ilso dlamagedl by the f1lood, as was
ilso the Buffalo Threadl mill11. The
i-on brid1gu over Rlocky river, lbe
ween Concord and Hatrrisburg, was
'lmo %'eco,,ai to bn~ Muiteredi In. -
(Special to News and Courier.)
Columbia, S. C., August 21 .--The
Second South Carolina regi ment,
which-hias been practically completed,
will likely 1be mustered ini tomorrow
at Camp Leo here. Onio battalion
has been in service since the first
call, and all have been drilled to the
highest point. T1he regiment is
anxious to see service in the occupa
tion of Cuba.
Good shirting 34 cents at Jamie
STORY OF HORROR
mm, ICEA11FUI. 0CNOM1IlON OFP8ANISl
rhEy ire Dying by the iinns-netei
81sippod 11inene, Thmiugh bMany uro Un
able to Slavid-TIe i'retipect,n AboKriti
Correspondence of Associated Press.
Santiago do Onba, Aug. 19.-Sinc
ho surrender of Santiago one thin,
ns boon uppermost in our mind.
iamely, the health and condition (
he bravo American soldiers wh
ought and wero victorious. An
his wis very propor; the men cot
ainly deserve whatover could b
lone for them upon this score. I
-onsequence of protest from coin
nanding oflicers, the orders fror
Washington as to the disposition o
be army wore changed and on
roops are ei-harking daily for th
ialth.-giving breezes of the north.
Today (he firstt of our Spanis]
>risonotrs were put on board th
ransports we have hired to tak
hem home. ToI thousand of tlh,!s
non have been in camp for mor
han three weeks, just outside of th
Riy limits. They were much neare
o the palace than our own men
hoy were our prisoners, and wc
Inm and all, avoided the roads tha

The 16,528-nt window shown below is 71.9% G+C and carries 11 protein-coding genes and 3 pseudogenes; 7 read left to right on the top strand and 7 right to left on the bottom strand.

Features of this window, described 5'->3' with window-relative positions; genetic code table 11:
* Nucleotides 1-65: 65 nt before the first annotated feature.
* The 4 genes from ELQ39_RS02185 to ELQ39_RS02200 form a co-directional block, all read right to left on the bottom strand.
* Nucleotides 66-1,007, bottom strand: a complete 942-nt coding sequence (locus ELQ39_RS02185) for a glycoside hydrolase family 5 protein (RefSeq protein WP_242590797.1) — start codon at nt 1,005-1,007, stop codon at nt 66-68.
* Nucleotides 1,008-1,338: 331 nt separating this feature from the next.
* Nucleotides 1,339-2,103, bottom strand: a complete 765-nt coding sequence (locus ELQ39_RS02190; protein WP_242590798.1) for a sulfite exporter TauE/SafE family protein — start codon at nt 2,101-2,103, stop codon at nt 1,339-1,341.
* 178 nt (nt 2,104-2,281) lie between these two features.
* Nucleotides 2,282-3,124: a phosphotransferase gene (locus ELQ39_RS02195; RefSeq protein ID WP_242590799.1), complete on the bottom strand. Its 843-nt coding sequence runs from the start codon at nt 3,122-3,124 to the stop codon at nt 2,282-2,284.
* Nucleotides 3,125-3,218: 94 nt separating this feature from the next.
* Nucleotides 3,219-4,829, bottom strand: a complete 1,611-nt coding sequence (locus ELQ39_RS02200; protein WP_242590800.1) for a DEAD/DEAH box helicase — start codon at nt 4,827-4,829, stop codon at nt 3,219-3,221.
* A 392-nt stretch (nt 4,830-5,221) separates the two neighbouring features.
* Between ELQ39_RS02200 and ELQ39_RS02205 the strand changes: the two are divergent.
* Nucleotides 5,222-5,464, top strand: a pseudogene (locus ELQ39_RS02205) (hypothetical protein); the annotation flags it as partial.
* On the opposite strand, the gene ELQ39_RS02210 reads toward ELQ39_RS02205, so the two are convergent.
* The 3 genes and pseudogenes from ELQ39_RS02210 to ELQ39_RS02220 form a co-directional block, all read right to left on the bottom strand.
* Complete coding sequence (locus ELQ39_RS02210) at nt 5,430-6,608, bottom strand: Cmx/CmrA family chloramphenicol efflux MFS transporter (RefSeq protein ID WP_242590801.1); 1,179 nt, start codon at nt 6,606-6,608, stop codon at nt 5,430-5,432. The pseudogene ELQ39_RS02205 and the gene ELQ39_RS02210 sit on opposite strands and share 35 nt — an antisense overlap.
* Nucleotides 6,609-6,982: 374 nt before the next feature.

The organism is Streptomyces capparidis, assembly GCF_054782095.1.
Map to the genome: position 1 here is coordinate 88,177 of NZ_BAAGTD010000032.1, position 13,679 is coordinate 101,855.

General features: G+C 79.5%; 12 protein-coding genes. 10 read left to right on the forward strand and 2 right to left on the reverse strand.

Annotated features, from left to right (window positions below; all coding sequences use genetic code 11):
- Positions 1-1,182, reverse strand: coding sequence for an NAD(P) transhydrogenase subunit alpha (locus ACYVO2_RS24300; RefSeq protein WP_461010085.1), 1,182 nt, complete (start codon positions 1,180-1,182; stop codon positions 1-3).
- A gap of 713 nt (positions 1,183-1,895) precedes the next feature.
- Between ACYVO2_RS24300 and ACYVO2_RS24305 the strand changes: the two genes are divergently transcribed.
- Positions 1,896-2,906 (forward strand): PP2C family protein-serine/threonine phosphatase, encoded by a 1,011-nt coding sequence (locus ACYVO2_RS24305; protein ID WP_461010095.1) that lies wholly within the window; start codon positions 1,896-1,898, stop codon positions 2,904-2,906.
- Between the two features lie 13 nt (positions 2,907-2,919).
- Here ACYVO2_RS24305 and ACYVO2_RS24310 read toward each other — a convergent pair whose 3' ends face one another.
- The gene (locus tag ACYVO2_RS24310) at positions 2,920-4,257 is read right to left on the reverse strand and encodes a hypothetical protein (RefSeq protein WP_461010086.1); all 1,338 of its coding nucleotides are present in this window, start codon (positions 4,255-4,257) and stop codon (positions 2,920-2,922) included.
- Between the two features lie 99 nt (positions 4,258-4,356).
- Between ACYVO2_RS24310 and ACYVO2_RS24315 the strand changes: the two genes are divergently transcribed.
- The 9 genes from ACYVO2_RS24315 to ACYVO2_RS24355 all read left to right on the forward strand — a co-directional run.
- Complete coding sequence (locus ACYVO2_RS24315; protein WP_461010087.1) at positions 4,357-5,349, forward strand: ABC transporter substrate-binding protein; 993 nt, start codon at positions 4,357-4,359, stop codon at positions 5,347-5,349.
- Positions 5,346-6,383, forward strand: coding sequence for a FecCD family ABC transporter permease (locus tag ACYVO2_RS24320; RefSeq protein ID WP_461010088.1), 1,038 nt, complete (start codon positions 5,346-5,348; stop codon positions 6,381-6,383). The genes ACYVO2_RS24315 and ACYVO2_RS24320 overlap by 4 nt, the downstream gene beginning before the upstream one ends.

ed near their camps because of th,
'ilo odors that arose therefrom.
Today as the Spaniards passei
brough the city on the way to tb
locks, we saw sights that brough
nars to the eye- of men who ar
tot readily moved to tears. Dow
>n the docks, in- a narrow strip o
hado from a warehouse, some 201
;pamsh soldiers waited orders t
nuvo on to the lighter which woulh
onivey them to the much-talked o
;pauish hospital ship Alicante
l'hose men were thin and of a sick
y pallor, hollow cheked and weal
I "We are t ho well men who brough
ho sick into town on litters," the;
Down on the wharf, being loade
i the steam lighter Bossie, wer
ong lines of stretchors, each wit]
ts pitiful burden. Faces that look
d liko death heads, evt.y line o
he skull marked on the yeliow skii
>rotruding teeth over which lip
eould not close. Ono man graspmu
n a claw that had crushed tlwii
bre(e American hard tack. Othor
ad food hiddon under their sc:m
overings. Their weight was i
lothing, yet four well mon stagger.
md-er the burden of one stretcher
)own the city st reets came othe*
>roce'ssionts of stret chers. Van
1inished and1( sick, we'ak, pitiful
nonning, r4tggering, they dIrifte'
nto town all (lay long. When th
~ity surronidered, the p)ro)spectivo re
urn to Spaiin brought joy to man,
ucarts; the fulfilment of the promnis
Ten Ameorican amrbuilancos hay
'ieon detailed to help ca-ry in thos
inable to watlk, and we have orectel
onts on the dock where the sin
man wvait until the lighter is read
"It was not a camp out there,
maid a Spanish oflicer, "it was
ravoyard. Bet.ween 200 andl 80